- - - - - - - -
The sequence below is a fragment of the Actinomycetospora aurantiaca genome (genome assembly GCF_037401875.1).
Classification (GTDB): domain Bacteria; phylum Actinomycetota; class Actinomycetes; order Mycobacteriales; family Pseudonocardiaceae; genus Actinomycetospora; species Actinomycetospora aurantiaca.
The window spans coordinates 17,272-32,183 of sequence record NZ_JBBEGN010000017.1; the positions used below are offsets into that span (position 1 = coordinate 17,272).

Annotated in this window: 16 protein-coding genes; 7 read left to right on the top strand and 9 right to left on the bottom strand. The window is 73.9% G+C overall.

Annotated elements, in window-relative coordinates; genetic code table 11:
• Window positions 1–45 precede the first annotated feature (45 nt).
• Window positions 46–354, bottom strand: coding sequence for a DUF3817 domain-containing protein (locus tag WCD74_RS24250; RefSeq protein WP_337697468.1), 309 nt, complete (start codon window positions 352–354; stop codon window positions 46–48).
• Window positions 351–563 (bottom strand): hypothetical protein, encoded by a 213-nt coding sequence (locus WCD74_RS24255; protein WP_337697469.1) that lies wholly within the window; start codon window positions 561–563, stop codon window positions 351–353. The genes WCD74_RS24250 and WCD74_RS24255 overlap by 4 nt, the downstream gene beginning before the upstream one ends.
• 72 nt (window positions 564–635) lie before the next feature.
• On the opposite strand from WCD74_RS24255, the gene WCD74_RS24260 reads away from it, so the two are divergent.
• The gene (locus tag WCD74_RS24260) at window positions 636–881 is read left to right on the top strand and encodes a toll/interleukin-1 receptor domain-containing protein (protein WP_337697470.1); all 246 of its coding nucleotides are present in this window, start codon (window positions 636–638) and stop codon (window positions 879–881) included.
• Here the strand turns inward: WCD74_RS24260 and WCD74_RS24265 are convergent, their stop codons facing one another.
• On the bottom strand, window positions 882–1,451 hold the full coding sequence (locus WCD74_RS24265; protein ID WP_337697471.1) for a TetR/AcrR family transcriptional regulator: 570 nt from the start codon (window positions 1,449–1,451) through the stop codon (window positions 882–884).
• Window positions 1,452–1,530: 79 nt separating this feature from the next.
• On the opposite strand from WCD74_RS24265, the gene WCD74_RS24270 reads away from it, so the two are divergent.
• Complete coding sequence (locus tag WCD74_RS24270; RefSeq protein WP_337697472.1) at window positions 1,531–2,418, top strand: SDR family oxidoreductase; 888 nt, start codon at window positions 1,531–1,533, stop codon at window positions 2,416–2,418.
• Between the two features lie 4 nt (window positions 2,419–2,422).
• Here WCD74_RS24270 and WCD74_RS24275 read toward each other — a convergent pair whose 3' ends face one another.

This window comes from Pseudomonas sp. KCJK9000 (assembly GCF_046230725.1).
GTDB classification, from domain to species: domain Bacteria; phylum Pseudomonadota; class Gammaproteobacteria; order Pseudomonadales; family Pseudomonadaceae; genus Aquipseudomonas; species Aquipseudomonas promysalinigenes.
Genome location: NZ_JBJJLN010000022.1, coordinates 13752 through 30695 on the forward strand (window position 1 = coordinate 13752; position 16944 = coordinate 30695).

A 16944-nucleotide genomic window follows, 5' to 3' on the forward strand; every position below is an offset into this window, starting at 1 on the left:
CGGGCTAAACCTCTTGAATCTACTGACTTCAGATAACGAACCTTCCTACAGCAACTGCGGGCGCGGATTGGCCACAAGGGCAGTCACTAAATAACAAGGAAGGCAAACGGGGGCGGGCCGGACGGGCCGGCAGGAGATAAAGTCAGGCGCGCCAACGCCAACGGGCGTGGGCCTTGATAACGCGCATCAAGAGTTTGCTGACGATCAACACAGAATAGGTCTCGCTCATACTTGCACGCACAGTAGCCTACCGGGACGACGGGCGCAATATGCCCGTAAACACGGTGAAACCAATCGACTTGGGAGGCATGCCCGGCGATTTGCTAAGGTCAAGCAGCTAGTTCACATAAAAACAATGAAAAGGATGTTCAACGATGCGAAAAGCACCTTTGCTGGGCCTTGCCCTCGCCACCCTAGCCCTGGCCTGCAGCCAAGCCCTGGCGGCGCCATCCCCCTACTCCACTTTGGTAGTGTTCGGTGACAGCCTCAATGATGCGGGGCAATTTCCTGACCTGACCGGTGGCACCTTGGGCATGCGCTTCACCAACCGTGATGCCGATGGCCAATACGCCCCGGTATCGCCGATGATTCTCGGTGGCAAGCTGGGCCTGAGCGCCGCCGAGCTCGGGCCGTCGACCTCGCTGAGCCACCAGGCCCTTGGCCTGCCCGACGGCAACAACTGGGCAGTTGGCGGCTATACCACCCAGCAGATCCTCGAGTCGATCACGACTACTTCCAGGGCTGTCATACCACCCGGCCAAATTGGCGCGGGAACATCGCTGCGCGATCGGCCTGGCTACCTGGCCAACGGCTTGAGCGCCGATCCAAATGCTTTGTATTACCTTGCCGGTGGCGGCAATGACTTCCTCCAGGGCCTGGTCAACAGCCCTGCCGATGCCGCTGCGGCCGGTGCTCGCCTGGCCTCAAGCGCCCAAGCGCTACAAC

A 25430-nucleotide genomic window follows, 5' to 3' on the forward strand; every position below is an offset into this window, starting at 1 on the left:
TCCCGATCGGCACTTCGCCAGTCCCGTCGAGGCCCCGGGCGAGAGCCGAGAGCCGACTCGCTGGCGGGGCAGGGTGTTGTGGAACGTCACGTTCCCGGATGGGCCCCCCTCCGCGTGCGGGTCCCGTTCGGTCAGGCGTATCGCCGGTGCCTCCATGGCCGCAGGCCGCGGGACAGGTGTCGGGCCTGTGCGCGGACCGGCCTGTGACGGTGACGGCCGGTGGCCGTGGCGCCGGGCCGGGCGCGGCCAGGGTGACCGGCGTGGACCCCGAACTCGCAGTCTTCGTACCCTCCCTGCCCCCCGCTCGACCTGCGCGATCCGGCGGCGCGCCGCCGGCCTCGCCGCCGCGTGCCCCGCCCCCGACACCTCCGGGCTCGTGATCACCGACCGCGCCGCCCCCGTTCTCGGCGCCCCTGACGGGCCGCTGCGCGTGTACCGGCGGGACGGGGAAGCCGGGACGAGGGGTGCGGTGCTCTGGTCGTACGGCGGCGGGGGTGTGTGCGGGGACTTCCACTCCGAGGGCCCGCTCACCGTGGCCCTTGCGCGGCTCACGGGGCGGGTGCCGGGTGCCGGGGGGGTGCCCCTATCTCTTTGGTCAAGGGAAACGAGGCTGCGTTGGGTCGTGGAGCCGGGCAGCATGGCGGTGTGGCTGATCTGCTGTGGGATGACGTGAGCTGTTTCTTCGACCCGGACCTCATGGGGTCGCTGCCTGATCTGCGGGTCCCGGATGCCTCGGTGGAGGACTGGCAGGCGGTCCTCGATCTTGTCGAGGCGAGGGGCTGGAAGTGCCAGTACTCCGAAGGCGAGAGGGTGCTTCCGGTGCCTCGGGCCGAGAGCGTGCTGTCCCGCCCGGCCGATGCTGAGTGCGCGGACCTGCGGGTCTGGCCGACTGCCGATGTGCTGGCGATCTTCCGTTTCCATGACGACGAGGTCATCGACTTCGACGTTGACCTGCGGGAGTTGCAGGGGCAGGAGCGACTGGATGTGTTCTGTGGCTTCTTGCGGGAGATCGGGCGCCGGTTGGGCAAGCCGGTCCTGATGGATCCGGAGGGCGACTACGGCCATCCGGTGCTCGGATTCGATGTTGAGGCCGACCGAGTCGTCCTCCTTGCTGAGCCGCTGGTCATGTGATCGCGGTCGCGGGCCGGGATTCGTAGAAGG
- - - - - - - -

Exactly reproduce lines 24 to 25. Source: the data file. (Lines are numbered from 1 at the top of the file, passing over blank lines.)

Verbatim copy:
A 25430-nucleotide genomic window follows, 5' to 3' on the forward strand; every position below is an offset into this window, starting at 1 on the left:
TCCCGATCGGCACTTCGCCAGTCCCGTCGAGGCCCCGGGCGAGAGCCGAGAGCCGACTCGCTGGCGGGGCAGGGTGTTGTGGAACGTCACGTTCCCGGATGGGCCCCCCTCCGCGTGCGGGTCCCGTTCGGTCAGGCGTATCGCCGGTGCCTCCATGGCCGCAGGCCGCGGGACAGGTGTCGGGCCTGTGCGCGGACCGGCCTGTGACGGTGACGGCCGGTGGCCGTGGCGCCGGGCCGGGCGCGGCCAGGGTGACCGGCGTGGACCCCGAACTCGCAGTCTTCGTACCCTCCCTGCCCCCCGCTCGACCTGCGCGATCCGGCGGCGCGCCGCCGGCCTCGCCGCCGCGTGCCCCGCCCCCGACACCTCCGGGCTCGTGATCACCGACCGCGCCGCCCCCGTTCTCGGCGCCCCTGACGGGCCGCTGCGCGTGTACCGGCGGGACGGGGAAGCCGGGACGAGGGGTGCGGTGCTCTGGTCGTACGGCGGCGGGGGTGTGTGCGGGGACTTCCACTCCGAGGGCCCGCTCACCGTGGCCCTTGCGCGGCTCACGGGGCGGGTGCCGGGTGCCGGGGGGGTGCCCCTATCTCTTTGGTCAAGGGAAACGAGGCTGCGTTGGGTCGTGGAGCCGGGCAGCATGGCGGTGTGGCTGATCTGCTGTGGGATGACGTGAGCTGTTTCTTCGACCCGGACCTCATGGGGTCGCTGCCTGATCTGCGGGTCCCGGATGCCTCGGTGGAGGACTGGCAGGCGGTCCTCGATCTTGTCGAGGCGAGGGGCTGGAAGTGCCAGTACTCCGAAGGCGAGAGGGTGCTTCCGGTGCCTCGGGCCGAGAGCGTGCTGTCCCGCCCGGCCGATGCTGAGTGCGCGGACCTGCGGGTCTGGCCGACTGCCGATGTGCTGGCGATCTTCCGTTTCCATGACGACGAGGTCATCGACTTCGACGTTGACCTGCGGGAGTTGCAGGGGCAGGAGCGACTGGATGTGTTCTGTGGCTTCTTGCGGGAGATCGGGCGCCGGTTGGGCAAGCCGGTCCTGATGGATCCGGAGGGCGACTACGGCCATCCGGTGCTCGGATTCGATGTTGAGGCCGACCGAGTCGTCCTCCTTGCTGAGCCGCTGGTCATGTGATCGCGGTCGCGGGCCGGGATTCGTAGAAGG